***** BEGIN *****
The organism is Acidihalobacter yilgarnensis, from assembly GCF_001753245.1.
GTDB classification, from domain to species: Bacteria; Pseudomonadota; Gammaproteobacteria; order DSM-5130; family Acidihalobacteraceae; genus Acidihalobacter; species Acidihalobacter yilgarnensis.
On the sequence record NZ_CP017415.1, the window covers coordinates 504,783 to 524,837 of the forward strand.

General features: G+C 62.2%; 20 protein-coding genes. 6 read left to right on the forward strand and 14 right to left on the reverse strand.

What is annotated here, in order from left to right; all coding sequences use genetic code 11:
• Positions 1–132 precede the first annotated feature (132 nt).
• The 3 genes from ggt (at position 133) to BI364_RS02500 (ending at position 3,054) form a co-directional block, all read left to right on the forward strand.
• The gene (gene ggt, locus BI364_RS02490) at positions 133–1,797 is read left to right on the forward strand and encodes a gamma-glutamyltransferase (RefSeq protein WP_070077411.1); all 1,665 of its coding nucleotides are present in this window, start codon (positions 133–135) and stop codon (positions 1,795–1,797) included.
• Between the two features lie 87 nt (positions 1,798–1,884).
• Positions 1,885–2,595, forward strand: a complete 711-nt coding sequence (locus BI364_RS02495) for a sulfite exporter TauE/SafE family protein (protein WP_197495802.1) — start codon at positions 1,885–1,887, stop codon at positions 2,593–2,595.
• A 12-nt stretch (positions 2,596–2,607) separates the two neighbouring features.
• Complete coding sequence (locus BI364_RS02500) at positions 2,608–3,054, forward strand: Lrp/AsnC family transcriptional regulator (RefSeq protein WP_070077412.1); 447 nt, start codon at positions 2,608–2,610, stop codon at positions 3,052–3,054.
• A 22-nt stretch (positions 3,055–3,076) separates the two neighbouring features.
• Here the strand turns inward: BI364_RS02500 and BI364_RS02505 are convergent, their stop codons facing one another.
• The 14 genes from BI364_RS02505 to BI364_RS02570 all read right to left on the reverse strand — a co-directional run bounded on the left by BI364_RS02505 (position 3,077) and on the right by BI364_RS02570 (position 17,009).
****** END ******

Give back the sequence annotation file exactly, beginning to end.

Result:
The organism is Acidihalobacter yilgarnensis, from assembly GCF_001753245.1.
GTDB classification, from domain to species: Bacteria; Pseudomonadota; Gammaproteobacteria; order DSM-5130; family Acidihalobacteraceae; genus Acidihalobacter; species Acidihalobacter yilgarnensis.
On the sequence record NZ_CP017415.1, the window covers coordinates 504,783 to 524,837 of the forward strand.

General features: G+C 62.2%; 20 protein-coding genes. 6 read left to right on the forward strand and 14 right to left on the reverse strand.

What is annotated here, in order from left to right; all coding sequences use genetic code 11:
• Positions 1–132 precede the first annotated feature (132 nt).
• The 3 genes from ggt (at position 133) to BI364_RS02500 (ending at position 3,054) form a co-directional block, all read left to right on the forward strand.
• The gene (gene ggt, locus BI364_RS02490) at positions 133–1,797 is read left to right on the forward strand and encodes a gamma-glutamyltransferase (RefSeq protein WP_070077411.1); all 1,665 of its coding nucleotides are present in this window, start codon (positions 133–135) and stop codon (positions 1,795–1,797) included.
• Between the two features lie 87 nt (positions 1,798–1,884).
• Positions 1,885–2,595, forward strand: a complete 711-nt coding sequence (locus BI364_RS02495) for a sulfite exporter TauE/SafE family protein (protein WP_197495802.1) — start codon at positions 1,885–1,887, stop codon at positions 2,593–2,595.
• A 12-nt stretch (positions 2,596–2,607) separates the two neighbouring features.
• Complete coding sequence (locus BI364_RS02500) at positions 2,608–3,054, forward strand: Lrp/AsnC family transcriptional regulator (RefSeq protein WP_070077412.1); 447 nt, start codon at positions 2,608–2,610, stop codon at positions 3,052–3,054.
• A 22-nt stretch (positions 3,055–3,076) separates the two neighbouring features.
• Here the strand turns inward: BI364_RS02500 and BI364_RS02505 are convergent, their stop codons facing one another.
• The 14 genes from BI364_RS02505 to BI364_RS02570 all read right to left on the reverse strand — a co-directional run bounded on the left by BI364_RS02505 (position 3,077) and on the right by BI364_RS02570 (position 17,009).